So we sat staring at our beautiful main course served with tarragon sauce (not chocolate) and we were frantically trying to get a member of staff to get the wine waiter. It was a bit of a debacle really. We never expected that the main course would be served to us before we’d chosen our wine particularly when two members of staff  were aware that we intended to have more wine. The wine list was brought and a hasty decision was made to order a half bottle of Chianti. Our main dishes were sitting before us for at least five minutes before we sampled anything. Fortunately the flavours were still excellent and the sauce was superb.

The Rock of Cashel

A cheese-board with the best Cashel Blue cheese I’ve tasted, some gorgeous muscat grapes and a shot of grape juice was our next sampler. The waiter was at pains to explain that Kevin was from Cashel and that his father used to supply milk to makers of this cheese. This probably goes down well with the  (rare) American tourist. But we are both only a generation away from the land so we’re not so easily impressed. But the cheese made a great impression on himself and he is now converted to blue cheese as a result – something I never managed to do!

Kevin

At this point Kevin himself had started to do his rounds of the tables. He arrived at ours just before dessert of lemon tart and cassis sorbet. We chatted to him for a good ten to fifteen minutes about beef and business, boom times and bust times. This personal touch is a very good idea and I expect that, at times, it could take him an hour to do the rounds.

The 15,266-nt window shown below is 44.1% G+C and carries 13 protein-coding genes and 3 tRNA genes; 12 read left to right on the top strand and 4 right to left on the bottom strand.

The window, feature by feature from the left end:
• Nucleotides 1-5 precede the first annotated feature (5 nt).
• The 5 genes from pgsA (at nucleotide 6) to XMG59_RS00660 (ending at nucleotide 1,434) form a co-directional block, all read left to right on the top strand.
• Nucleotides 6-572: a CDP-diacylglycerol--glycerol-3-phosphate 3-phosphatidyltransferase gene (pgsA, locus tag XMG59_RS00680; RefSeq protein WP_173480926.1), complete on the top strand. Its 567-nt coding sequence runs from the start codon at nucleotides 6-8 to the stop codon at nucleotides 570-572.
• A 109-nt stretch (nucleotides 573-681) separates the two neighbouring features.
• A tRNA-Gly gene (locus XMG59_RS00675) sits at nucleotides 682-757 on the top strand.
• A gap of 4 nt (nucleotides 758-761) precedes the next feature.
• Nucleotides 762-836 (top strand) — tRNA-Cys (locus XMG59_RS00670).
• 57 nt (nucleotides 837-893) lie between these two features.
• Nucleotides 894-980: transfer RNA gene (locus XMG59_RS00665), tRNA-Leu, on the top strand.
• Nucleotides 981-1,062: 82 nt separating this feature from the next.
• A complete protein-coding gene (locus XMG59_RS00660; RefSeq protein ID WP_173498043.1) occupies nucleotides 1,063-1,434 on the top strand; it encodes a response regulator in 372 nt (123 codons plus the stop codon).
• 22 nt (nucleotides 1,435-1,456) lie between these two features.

We finished with coffee and petit fours (which we asked them to box up for us to take away). We went to settle our account and discovered we were charged for three bottles of wine…a bit annoying at the best of times but extremely annoying given our experiences with the lack of wine.  Hubby was more than generous with the tip – all things considered.

In summary the food was absolutely wonderful but the service left an awful lot to be desired. Looking back over my review from 2009 I see that I rated the service very highly. Not anymore. The staff are not nearly as high quality as before. These are the front of house people, the face of the restaurant and if they are not doing the job properly they are doing a disservice to their employer.

Thornton’s Restaurant features in The Dubliner – 100 Best Restaurants.

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About caitrionaw

Mother, wife, dog owner. Slave, winer, diner, reader, theatre goer.
This entry was posted in Dublin, Food, Michelin Star, Restaurants, Reviews and tagged , , , , , , , , . Bookmark the permalink.